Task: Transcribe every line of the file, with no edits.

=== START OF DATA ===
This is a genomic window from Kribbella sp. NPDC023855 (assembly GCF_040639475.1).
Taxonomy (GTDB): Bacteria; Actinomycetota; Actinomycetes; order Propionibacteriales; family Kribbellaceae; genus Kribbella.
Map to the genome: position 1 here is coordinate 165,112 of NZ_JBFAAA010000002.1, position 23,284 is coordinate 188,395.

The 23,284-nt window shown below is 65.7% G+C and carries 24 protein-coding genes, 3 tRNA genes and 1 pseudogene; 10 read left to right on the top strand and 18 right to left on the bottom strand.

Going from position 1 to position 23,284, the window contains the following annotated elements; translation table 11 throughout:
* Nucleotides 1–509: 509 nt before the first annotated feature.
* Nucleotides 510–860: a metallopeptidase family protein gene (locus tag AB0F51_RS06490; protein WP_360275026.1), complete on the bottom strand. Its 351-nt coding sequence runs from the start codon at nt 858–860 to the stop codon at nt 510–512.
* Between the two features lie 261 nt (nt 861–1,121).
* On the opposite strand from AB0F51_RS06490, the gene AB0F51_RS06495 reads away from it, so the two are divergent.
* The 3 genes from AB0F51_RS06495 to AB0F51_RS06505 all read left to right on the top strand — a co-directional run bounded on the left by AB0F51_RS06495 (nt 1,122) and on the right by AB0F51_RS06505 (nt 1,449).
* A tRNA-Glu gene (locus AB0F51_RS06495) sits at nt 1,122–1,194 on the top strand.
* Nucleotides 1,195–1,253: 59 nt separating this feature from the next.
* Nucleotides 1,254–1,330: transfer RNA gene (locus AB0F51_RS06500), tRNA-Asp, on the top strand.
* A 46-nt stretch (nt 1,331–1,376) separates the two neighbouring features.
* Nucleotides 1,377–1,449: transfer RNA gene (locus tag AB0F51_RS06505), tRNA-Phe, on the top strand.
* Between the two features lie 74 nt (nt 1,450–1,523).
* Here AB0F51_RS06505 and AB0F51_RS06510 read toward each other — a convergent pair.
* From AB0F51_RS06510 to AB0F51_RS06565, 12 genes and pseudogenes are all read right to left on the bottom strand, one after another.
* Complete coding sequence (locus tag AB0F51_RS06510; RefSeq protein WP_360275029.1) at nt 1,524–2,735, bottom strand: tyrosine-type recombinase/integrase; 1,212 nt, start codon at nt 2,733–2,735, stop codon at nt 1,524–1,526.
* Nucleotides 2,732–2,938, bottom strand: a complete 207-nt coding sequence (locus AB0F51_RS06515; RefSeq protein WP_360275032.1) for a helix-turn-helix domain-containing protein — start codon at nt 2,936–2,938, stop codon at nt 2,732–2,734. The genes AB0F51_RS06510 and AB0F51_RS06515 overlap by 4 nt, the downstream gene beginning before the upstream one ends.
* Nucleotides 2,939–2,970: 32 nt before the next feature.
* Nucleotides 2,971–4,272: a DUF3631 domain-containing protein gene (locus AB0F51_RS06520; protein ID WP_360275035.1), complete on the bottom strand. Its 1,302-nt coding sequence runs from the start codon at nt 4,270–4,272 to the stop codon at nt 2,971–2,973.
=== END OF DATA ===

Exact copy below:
This is a genomic window from Kribbella sp. NPDC023855 (assembly GCF_040639475.1).
Taxonomy (GTDB): Bacteria; Actinomycetota; Actinomycetes; order Propionibacteriales; family Kribbellaceae; genus Kribbella.
Map to the genome: position 1 here is coordinate 165,112 of NZ_JBFAAA010000002.1, position 23,284 is coordinate 188,395.

The 23,284-nt window shown below is 65.7% G+C and carries 24 protein-coding genes, 3 tRNA genes and 1 pseudogene; 10 read left to right on the top strand and 18 right to left on the bottom strand.

Going from position 1 to position 23,284, the window contains the following annotated elements; translation table 11 throughout:
* Nucleotides 1–509: 509 nt before the first annotated feature.
* Nucleotides 510–860: a metallopeptidase family protein gene (locus tag AB0F51_RS06490; protein WP_360275026.1), complete on the bottom strand. Its 351-nt coding sequence runs from the start codon at nt 858–860 to the stop codon at nt 510–512.
* Between the two features lie 261 nt (nt 861–1,121).
* On the opposite strand from AB0F51_RS06490, the gene AB0F51_RS06495 reads away from it, so the two are divergent.
* The 3 genes from AB0F51_RS06495 to AB0F51_RS06505 all read left to right on the top strand — a co-directional run bounded on the left by AB0F51_RS06495 (nt 1,122) and on the right by AB0F51_RS06505 (nt 1,449).
* A tRNA-Glu gene (locus AB0F51_RS06495) sits at nt 1,122–1,194 on the top strand.
* Nucleotides 1,195–1,253: 59 nt separating this feature from the next.
* Nucleotides 1,254–1,330: transfer RNA gene (locus AB0F51_RS06500), tRNA-Asp, on the top strand.
* A 46-nt stretch (nt 1,331–1,376) separates the two neighbouring features.
* Nucleotides 1,377–1,449: transfer RNA gene (locus tag AB0F51_RS06505), tRNA-Phe, on the top strand.
* Between the two features lie 74 nt (nt 1,450–1,523).
* Here AB0F51_RS06505 and AB0F51_RS06510 read toward each other — a convergent pair.
* From AB0F51_RS06510 to AB0F51_RS06565, 12 genes and pseudogenes are all read right to left on the bottom strand, one after another.
* Complete coding sequence (locus tag AB0F51_RS06510; RefSeq protein WP_360275029.1) at nt 1,524–2,735, bottom strand: tyrosine-type recombinase/integrase; 1,212 nt, start codon at nt 2,733–2,735, stop codon at nt 1,524–1,526.
* Nucleotides 2,732–2,938, bottom strand: a complete 207-nt coding sequence (locus AB0F51_RS06515; RefSeq protein WP_360275032.1) for a helix-turn-helix domain-containing protein — start codon at nt 2,936–2,938, stop codon at nt 2,732–2,734. The genes AB0F51_RS06510 and AB0F51_RS06515 overlap by 4 nt, the downstream gene beginning before the upstream one ends.
* Nucleotides 2,939–2,970: 32 nt before the next feature.
* Nucleotides 2,971–4,272: a DUF3631 domain-containing protein gene (locus AB0F51_RS06520; protein ID WP_360275035.1), complete on the bottom strand. Its 1,302-nt coding sequence runs from the start codon at nt 4,270–4,272 to the stop codon at nt 2,971–2,973.